Ryssdal: So, in theory, if I could buy into this market, I could buy the rights to 250,000 pounds of pollock or whatever it is.
Van der Voo: If you’ve got a deep enough pocket you can.
Ryssdal: Right. The problem though, at least as I gather from your book, is that these rights then become privatized. What was supposed to be a communal health-of-the-ocean thing has become an economic device.
Van der Voo: Yeah, indeed it has. The idea was give fishermen a stake in the ocean, and they'll become conservationists. But it was a bit of a gamble. It was like giving 100 people houses and betting everybody's going to cut their grass; you just don't really know. And the effect has been kind of mixed. Some people became the good stewards that conservationists envisioned when they pushed this policy in America, and a lot of people just became landlords.
Ryssdal: How much of this is related to the idea that we, or a lot of us as consumers, want, which is sustainable fishing and not going out and just rapaciously taking all the fish from the sea?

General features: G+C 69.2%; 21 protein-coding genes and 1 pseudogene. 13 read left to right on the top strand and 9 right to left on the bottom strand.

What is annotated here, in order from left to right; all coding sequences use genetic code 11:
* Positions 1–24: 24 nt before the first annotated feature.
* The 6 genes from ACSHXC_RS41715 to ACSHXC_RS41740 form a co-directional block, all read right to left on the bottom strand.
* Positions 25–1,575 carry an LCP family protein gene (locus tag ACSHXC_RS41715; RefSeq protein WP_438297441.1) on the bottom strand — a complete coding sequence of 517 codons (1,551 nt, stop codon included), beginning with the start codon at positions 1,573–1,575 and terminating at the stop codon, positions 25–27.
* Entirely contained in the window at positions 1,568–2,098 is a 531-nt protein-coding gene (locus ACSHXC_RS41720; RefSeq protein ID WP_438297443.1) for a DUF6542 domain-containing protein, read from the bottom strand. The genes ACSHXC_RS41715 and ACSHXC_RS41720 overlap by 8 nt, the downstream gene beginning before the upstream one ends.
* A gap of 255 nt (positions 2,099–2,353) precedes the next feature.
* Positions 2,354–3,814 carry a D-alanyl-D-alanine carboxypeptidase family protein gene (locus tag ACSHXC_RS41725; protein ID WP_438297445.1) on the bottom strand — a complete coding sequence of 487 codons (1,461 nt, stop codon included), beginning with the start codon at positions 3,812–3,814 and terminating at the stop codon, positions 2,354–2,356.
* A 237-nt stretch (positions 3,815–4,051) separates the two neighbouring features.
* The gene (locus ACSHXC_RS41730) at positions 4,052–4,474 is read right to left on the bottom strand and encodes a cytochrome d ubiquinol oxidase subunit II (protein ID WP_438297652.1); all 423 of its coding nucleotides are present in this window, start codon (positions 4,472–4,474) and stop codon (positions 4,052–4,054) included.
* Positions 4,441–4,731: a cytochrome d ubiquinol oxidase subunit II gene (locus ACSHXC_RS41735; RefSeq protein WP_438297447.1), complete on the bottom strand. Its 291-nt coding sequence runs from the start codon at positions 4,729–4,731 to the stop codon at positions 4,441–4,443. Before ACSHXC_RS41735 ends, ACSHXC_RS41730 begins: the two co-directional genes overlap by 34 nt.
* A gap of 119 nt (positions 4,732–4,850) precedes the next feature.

Van der Voo: It certainly rode that wave. There are a lot of ways to enforce caps on the ocean, and I would say that private property rights have not been the best way to do it. But certainly a lot of this has been wrapped in this ethos of conservation and eating without harm. Seafood is interesting for consumers. Consumers like to go to the store, and they want to eat beef and chicken, and dependably it's always there. Seafood is tougher. It's not that way, it's never been that way. And catchers, I think a lot of what made them unique, was the promise that they could become that way — that seafood could become available for diners like hot dogs and candy corn. You show up at the grocery store and there it is. It definitely did slow down the market for catching fish. It started to balance out a lot of the supply-demand problems that came from other types of regulation. But again, that private property right has really complicated things for workers in the industry and also for the communities in which they live.